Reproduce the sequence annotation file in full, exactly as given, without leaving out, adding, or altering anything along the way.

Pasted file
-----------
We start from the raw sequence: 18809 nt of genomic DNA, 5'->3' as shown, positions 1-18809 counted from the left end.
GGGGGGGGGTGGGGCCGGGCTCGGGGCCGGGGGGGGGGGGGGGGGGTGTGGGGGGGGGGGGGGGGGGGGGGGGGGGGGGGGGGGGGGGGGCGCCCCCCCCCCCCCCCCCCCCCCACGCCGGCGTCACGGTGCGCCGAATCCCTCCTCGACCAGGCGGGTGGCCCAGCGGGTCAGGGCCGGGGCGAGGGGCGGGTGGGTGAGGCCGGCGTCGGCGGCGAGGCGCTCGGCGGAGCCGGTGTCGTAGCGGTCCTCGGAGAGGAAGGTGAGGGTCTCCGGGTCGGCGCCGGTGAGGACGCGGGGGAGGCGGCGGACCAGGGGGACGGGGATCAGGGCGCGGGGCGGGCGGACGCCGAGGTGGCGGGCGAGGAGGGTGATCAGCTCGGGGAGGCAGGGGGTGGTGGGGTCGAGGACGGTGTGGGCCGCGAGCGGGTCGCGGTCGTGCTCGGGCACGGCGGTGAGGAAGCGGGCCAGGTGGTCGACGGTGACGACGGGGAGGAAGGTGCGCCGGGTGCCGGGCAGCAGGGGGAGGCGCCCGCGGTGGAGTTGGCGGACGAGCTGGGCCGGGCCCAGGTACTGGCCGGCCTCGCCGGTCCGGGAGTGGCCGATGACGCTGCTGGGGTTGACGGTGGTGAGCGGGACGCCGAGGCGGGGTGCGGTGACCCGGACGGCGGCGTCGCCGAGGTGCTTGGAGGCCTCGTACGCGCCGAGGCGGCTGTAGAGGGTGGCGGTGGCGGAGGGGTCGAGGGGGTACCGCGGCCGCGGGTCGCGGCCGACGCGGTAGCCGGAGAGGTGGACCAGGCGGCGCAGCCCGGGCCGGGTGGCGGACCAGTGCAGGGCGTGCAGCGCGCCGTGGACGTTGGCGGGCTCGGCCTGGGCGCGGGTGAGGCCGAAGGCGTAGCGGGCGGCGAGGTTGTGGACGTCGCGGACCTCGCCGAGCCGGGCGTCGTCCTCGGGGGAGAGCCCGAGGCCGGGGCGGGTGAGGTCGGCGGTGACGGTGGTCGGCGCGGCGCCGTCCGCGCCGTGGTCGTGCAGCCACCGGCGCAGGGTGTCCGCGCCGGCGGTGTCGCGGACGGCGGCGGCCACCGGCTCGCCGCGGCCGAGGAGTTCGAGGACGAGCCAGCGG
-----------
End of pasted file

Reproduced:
We start from the raw sequence: 18809 nt of genomic DNA, 5'->3' as shown, positions 1-18809 counted from the left end.
GGGGGGGGGTGGGGCCGGGCTCGGGGCCGGGGGGGGGGGGGGGGGGTGTGGGGGGGGGGGGGGGGGGGGGGGGGGGGGGGGGGGGGGGGGCGCCCCCCCCCCCCCCCCCCCCCCACGCCGGCGTCACGGTGCGCCGAATCCCTCCTCGACCAGGCGGGTGGCCCAGCGGGTCAGGGCCGGGGCGAGGGGCGGGTGGGTGAGGCCGGCGTCGGCGGCGAGGCGCTCGGCGGAGCCGGTGTCGTAGCGGTCCTCGGAGAGGAAGGTGAGGGTCTCCGGGTCGGCGCCGGTGAGGACGCGGGGGAGGCGGCGGACCAGGGGGACGGGGATCAGGGCGCGGGGCGGGCGGACGCCGAGGTGGCGGGCGAGGAGGGTGATCAGCTCGGGGAGGCAGGGGGTGGTGGGGTCGAGGACGGTGTGGGCCGCGAGCGGGTCGCGGTCGTGCTCGGGCACGGCGGTGAGGAAGCGGGCCAGGTGGTCGACGGTGACGACGGGGAGGAAGGTGCGCCGGGTGCCGGGCAGCAGGGGGAGGCGCCCGCGGTGGAGTTGGCGGACGAGCTGGGCCGGGCCCAGGTACTGGCCGGCCTCGCCGGTCCGGGAGTGGCCGATGACGCTGCTGGGGTTGACGGTGGTGAGCGGGACGCCGAGGCGGGGTGCGGTGACCCGGACGGCGGCGTCGCCGAGGTGCTTGGAGGCCTCGTACGCGCCGAGGCGGCTGTAGAGGGTGGCGGTGGCGGAGGGGTCGAGGGGGTACCGCGGCCGCGGGTCGCGGCCGACGCGGTAGCCGGAGAGGTGGACCAGGCGGCGCAGCCCGGGCCGGGTGGCGGACCAGTGCAGGGCGTGCAGCGCGCCGTGGACGTTGGCGGGCTCGGCCTGGGCGCGGGTGAGGCCGAAGGCGTAGCGGGCGGCGAGGTTGTGGACGTCGCGGACCTCGCCGAGCCGGGCGTCGTCCTCGGGGGAGAGCCCGAGGCCGGGGCGGGTGAGGTCGGCGGTGACGGTGGTCGGCGCGGCGCCGTCCGCGCCGTGGTCGTGCAGCCACCGGCGCAGGGTGTCCGCGCCGGCGGTGTCGCGGACGGCGGCGGCCACCGGCTCGCCGCGGCCGAGGAGTTCGAGGACGAGCCAGCGG